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Saturday, June 17, 2023

Autism by the Numbers: Transition

 Uncertainty is a major theme of The Politics of Autism.  In the concluding section, I write:

A key question in autism policy evaluation is simple to pose, hard to answer: How do autistic people benefit? How much better off are they as a result of government action? While there are studies of the short-term impact of various therapies, there is surprisingly little research about the long term, which is really what autistic people and their families care about. As we saw in chapter 4, few studies have focused on the educational attainment of autistic youths. For instance, we do not know much about what happens to them in high school, apart from the kinds of classes that they take. One study searched the autism literature from 1950 through 2011 and found just 13 rigorous peer reviewed studies evaluating psychosocial interventions for autistic adults. The effects of were largely positive, though the main finding of the review is that there is a need for further development and evaluation of treatments for adults.

Many people with autism receive services through their school systems but lose access to those services and vital supports upon leaving high school. Without continuity of services, it can be more difficult for autistic adults to obtain employment, continue their education or live independently, which could potentially impact their future.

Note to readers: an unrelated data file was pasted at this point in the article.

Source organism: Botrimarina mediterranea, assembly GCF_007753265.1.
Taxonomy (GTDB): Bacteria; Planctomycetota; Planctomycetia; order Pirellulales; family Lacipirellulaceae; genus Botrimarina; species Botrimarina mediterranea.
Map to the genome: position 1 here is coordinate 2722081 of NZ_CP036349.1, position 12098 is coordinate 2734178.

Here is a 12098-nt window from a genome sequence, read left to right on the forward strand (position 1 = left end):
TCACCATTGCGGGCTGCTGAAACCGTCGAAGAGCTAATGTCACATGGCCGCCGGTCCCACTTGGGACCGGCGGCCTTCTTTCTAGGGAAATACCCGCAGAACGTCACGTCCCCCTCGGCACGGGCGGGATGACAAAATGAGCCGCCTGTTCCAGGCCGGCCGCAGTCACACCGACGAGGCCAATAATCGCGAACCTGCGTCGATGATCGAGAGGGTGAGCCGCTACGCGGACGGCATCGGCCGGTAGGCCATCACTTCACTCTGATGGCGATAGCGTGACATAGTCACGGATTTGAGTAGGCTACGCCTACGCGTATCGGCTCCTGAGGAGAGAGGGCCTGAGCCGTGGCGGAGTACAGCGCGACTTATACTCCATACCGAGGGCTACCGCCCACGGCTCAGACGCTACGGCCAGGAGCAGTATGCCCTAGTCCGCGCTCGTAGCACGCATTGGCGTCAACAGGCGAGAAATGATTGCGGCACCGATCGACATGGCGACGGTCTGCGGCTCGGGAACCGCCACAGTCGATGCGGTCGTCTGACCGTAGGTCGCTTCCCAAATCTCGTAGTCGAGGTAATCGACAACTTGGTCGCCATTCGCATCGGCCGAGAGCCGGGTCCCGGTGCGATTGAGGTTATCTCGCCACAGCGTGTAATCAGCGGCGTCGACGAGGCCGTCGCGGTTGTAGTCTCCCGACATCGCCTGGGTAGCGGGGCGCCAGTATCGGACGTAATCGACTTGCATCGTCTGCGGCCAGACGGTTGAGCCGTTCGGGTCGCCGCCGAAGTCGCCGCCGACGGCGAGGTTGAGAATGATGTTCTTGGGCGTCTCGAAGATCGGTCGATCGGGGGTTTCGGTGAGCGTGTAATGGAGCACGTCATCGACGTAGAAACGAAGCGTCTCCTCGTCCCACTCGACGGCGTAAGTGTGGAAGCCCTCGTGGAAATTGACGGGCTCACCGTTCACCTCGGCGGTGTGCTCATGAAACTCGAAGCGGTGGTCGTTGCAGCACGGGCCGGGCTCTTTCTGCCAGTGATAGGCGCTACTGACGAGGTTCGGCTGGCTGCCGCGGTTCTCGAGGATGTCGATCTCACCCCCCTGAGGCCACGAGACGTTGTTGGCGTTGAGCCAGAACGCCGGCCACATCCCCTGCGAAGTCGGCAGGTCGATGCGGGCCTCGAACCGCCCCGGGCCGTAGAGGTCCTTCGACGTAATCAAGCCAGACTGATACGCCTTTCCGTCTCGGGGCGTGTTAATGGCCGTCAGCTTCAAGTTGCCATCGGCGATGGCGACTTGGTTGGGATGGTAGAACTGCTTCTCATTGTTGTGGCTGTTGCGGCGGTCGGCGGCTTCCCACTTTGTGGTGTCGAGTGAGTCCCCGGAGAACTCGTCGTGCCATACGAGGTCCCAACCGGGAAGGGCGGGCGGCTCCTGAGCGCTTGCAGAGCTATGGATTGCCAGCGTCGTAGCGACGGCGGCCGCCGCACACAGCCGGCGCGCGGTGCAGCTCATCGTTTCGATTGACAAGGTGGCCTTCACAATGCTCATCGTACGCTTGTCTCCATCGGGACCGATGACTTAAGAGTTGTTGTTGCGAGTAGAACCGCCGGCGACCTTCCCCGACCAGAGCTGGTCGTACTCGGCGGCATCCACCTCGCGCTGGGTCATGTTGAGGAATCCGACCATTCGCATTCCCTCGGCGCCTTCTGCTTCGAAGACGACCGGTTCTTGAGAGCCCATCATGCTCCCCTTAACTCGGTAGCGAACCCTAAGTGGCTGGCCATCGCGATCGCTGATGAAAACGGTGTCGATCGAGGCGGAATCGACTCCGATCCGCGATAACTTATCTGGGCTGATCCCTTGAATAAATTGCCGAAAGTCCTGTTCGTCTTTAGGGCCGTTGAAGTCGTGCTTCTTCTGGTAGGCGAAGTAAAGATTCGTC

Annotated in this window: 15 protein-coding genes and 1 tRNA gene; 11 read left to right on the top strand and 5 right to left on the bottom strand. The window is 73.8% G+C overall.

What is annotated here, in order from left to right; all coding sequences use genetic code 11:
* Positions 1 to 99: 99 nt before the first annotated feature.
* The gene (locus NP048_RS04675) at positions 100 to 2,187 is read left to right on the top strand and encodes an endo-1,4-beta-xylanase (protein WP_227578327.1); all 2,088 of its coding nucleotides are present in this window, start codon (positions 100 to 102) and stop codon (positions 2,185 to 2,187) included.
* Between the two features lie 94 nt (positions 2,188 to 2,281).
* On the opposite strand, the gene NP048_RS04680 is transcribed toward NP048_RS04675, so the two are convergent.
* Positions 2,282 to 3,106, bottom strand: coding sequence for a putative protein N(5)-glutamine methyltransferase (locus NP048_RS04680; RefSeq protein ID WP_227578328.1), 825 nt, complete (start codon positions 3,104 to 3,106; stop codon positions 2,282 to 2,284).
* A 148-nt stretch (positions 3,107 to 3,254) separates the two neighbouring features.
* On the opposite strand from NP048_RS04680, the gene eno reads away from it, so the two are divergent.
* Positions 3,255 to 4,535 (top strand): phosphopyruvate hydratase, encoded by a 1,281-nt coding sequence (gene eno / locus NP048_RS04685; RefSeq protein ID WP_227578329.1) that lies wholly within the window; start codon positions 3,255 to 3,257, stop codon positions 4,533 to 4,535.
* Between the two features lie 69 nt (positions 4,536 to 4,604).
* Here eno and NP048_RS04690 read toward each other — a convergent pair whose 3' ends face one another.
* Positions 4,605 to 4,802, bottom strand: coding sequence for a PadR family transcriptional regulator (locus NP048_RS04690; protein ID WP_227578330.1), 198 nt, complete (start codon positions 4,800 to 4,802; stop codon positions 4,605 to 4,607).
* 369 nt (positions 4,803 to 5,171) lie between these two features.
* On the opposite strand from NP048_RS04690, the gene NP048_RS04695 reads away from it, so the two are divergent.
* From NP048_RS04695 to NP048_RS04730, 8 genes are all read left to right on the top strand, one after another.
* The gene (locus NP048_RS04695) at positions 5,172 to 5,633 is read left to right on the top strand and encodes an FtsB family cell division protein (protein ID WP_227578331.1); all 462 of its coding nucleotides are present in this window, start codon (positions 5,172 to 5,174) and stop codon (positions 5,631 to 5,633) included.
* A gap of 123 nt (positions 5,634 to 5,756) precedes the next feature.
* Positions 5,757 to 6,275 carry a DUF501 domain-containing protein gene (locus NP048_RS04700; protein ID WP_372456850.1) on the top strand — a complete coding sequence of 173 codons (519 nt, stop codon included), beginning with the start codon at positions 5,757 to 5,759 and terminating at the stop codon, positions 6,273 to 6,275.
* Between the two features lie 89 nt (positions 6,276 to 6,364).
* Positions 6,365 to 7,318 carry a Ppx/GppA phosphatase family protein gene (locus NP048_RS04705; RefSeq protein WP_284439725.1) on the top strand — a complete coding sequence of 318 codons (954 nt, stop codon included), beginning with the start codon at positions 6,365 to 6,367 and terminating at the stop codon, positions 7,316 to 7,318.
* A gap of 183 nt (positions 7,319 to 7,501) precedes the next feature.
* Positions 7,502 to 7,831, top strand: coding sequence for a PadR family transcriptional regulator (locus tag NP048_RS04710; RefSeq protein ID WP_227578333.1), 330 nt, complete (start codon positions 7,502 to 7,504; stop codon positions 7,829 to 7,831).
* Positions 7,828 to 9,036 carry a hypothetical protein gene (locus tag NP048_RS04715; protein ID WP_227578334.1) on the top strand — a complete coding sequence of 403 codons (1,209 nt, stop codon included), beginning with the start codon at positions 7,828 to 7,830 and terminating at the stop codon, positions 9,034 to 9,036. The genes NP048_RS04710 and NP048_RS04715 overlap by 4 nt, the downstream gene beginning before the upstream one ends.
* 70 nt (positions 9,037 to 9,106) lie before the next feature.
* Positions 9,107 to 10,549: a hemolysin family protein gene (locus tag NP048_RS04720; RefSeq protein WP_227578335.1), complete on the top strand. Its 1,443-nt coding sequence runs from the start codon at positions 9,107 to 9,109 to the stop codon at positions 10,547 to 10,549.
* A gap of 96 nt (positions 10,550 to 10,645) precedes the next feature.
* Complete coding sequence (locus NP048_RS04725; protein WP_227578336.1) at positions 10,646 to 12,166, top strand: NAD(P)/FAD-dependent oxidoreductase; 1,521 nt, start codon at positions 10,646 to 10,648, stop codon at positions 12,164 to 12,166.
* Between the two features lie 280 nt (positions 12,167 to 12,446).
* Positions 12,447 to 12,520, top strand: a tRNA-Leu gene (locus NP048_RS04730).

Infographic showing high school graduation rates among autistic students in special education

Autism by the Numbers data shows the outcomes for autistic students
who receive special education services.

  • Nationally, 10% of students in special education programs receive special education services for autism. Not all autistic students qualify for special education, so there may be students who lack necessary support in school. 
  • 73.6% of autistic students receiving special education graduate with a high school diploma and another 19.3% finish with certificates. 
  • 8.1% drop out of high school, though we don’t know why.

Vocational Rehabilitation (VR) training and services provide an effective pathway to preparing autistic adolescents and teens for employment. 

Infographic saying that 50% of autistic youth and young adults receive VR services
  • Autistic students receive VR services at a lower rate than students with other disabilities, and transition-age autistic adults have lower rates of employment than those with other disabilities.
  • On average, 50% of autistic youth and young adults receive VR services. This ranges from 10% in New Jersey to 77% in Oklahoma.
  • Among those who received VR services in high school, 60% had a job when they left school. This range was from a low of 32% in Washington, D.C. to a high of 76% in Nebraska.

There is still work to be done to increase the number of autistic students who graduate high school and go on to find employment. We need research to further explore these questions:

  • Infographic saying that 40% of young adults with autism who receive VR do not find employment after high school
    What are the longitudinal employment trends for autistic individuals?
  • Why is the dropout rate so high, and how can we better support autistic students to have a positive experience in school?